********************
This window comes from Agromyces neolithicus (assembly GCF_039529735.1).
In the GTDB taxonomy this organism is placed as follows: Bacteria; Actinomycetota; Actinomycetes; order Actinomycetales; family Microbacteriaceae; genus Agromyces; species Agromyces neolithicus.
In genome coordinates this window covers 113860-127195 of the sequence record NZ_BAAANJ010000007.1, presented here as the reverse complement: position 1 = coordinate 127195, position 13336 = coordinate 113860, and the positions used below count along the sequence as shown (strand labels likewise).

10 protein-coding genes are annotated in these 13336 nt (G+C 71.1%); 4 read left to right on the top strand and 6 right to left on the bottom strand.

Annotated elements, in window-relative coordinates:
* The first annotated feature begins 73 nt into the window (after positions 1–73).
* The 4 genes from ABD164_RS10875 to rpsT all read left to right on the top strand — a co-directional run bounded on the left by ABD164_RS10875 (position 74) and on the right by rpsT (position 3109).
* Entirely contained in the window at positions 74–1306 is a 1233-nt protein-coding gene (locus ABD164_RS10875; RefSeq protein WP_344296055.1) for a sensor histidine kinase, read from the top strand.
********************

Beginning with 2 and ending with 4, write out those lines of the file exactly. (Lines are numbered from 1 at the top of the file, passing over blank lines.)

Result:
In the GTDB taxonomy this organism is placed as follows: Bacteria; Actinomycetota; Actinomycetes; order Actinomycetales; family Microbacteriaceae; genus Agromyces; species Agromyces neolithicus.
In genome coordinates this window covers 113860-127195 of the sequence record NZ_BAAANJ010000007.1, presented here as the reverse complement: position 1 = coordinate 127195, position 13336 = coordinate 113860, and the positions used below count along the sequence as shown (strand labels likewise).

10 protein-coding genes are annotated in these 13336 nt (G+C 71.1%); 4 read left to right on the top strand and 6 right to left on the bottom strand.